Stay Salty:

A Winter Salvo

There are two primary reactions to the first swell of a winter season. There are the over-frothers, usually comprised of people who have never surfed through a winter before. They may have just started the summer previous, or spent their vacations surfing but now find themselves in a position to surf daily throughout a winter. Dreams of waves above shoulder high dance through their evenings, visions of pulling into barrels and standing tall with style, gracefully exiting the tube on their very first attempt. These people barely sleep the evenings before the first winter swell arrives, checking surf forecasting websites from their phone in the middle of the night, waking their (never enthusiastic partner) from their sleep.

It's not the size of the wave, so much as the sharpness of the cutback.

Then there's the second group of people. Those that know better, that know that the first swell is almost never as solid as it’s predicted. 10 feet will probably be barely 8 at most places, at the best tides, and you must pray that those tides don’t find themselves in the middle of the windiest part of the day. And if, on some circumstance, the tide and wind collaborate, and it is every inch of a solid ten feet, it will only be so at the most crowded spots. You will be sharing shoulder rubs with your entire aquatic extended family, many of whom will not know what they are doing, dropping in willy nilly without a glance so much towards the peak where they should have taken off. Many of whom will be better surfers than you, even if you are a great surfer, and they will take off on impossible looking peaks only to dazzle the crowd around you, leaving you acutely aware of your mere moderate abilities.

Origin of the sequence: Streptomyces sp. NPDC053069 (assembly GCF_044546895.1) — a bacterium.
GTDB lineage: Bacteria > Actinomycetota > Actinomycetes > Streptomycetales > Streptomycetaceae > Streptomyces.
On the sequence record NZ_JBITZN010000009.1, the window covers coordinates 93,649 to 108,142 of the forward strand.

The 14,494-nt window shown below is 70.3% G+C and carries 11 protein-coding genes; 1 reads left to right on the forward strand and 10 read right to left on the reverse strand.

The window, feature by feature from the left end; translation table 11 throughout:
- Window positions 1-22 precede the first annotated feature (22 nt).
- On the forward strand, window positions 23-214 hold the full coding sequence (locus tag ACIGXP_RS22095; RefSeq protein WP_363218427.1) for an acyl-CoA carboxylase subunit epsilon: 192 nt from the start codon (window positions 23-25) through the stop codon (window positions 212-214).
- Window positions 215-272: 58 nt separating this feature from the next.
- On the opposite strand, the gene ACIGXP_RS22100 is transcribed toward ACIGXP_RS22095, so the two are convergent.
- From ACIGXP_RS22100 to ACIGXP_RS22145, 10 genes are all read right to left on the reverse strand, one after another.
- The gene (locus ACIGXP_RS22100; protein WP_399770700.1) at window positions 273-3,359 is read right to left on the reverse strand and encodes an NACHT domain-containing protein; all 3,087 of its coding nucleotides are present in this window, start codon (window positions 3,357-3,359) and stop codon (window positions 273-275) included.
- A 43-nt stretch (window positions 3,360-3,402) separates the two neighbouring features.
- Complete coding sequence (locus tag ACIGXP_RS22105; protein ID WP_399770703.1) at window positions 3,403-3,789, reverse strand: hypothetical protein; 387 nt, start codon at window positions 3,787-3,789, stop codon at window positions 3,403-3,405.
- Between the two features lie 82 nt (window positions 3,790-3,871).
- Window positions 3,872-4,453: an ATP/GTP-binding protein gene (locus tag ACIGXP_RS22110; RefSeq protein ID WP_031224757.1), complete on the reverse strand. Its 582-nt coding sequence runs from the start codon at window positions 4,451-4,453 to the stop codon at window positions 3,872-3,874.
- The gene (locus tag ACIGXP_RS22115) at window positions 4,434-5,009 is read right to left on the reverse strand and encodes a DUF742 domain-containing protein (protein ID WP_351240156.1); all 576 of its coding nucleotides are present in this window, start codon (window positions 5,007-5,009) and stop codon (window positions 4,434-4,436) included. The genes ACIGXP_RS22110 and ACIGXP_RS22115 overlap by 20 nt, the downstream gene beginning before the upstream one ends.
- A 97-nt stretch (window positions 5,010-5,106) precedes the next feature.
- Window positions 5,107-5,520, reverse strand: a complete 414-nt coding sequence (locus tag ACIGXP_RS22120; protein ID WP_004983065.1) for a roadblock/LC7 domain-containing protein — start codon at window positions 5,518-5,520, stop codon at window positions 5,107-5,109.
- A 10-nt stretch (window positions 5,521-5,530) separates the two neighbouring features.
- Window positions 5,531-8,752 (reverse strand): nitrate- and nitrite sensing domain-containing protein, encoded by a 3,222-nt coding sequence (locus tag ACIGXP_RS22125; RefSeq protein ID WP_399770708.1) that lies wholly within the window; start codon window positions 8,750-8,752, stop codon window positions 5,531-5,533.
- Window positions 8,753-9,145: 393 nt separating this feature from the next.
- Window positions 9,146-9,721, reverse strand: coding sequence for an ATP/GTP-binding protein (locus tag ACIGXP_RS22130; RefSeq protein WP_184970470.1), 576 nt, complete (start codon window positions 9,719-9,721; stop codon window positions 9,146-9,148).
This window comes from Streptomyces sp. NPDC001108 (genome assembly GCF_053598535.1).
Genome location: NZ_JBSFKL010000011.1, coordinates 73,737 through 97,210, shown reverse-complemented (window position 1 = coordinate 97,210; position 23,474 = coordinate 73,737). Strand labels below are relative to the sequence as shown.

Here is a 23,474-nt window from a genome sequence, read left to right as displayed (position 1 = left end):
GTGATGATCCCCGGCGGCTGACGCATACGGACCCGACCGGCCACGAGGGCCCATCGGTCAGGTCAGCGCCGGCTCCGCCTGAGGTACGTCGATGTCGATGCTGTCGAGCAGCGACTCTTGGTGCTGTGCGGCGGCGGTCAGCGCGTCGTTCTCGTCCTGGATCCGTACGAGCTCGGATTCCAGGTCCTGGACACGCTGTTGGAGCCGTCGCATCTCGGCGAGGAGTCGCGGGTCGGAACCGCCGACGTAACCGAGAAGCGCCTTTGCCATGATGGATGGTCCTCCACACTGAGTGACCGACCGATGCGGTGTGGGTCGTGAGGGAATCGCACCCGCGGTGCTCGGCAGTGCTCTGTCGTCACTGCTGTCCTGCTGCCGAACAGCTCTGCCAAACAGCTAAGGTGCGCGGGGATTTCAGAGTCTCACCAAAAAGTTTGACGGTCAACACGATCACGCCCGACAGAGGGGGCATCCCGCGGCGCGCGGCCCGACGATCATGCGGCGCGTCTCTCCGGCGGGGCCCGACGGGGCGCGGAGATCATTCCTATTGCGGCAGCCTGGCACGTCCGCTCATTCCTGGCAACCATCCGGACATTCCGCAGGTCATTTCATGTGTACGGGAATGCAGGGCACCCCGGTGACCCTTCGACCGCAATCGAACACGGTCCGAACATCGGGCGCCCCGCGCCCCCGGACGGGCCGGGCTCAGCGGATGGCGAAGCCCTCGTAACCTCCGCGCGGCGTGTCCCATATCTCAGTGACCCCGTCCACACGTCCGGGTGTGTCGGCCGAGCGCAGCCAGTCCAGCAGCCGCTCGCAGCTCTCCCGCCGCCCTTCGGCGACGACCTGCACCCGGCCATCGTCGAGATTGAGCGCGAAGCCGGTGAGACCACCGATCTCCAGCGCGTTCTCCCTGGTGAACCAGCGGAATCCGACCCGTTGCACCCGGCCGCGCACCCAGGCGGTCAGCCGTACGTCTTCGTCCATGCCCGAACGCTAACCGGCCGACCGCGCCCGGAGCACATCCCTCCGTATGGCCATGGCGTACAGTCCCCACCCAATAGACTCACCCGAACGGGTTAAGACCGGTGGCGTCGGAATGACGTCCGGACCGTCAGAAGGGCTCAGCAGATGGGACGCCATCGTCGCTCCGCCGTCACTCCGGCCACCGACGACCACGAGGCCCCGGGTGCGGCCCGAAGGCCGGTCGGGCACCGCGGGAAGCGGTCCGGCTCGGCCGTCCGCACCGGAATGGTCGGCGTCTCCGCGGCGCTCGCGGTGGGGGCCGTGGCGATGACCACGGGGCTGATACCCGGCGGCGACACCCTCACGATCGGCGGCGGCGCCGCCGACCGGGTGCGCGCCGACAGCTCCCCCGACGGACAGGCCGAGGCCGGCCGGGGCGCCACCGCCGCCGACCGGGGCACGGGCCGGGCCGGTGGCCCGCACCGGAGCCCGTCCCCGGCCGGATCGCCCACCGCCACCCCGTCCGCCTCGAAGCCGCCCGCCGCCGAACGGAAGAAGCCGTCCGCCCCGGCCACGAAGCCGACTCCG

Most of the first group won’t even manage the paddle out, and any that do are more than likely to sit deaf and dumb on the shoulder. A good chunk of the second group will scoff at the crowd, and decide to search up and down the coast for lesser crowds, wasting precious hours of fading swell.

An audience of one. Who says it's always crowded?

The trick is, somehow, to maintain the enthusiasm of the first group with the savvy of the second. San Diego beaches lit up the first ten days of December, with back to back swells signaling winter’s roaring arrival (surf-wise, if not entirely calendar-wise). You’ve gotta channel the excitement to get up and get moving early, and realize that of course Surfline overhyped it and it’s more crowded than an early bird special at a Palm Beach Denny’s, but how many of those heads bobbing in the water are dead weight, waiting to pull back at the slightest sign of a steep drop, quivering lips atop crumbling lips? You can always count on the county staples: Blacks will barrel, the beachies will be closed out but with the occasional gem on offer, Windansea will rise a solid foot over most other reefs, slightly mushy but eminently rippable.

Black Beach Turn

So dredge up that fledging froth to a level above your normal cynicism. However – you must not burn out your froth too early, because this is just the start of winter, and there are many waves to come.


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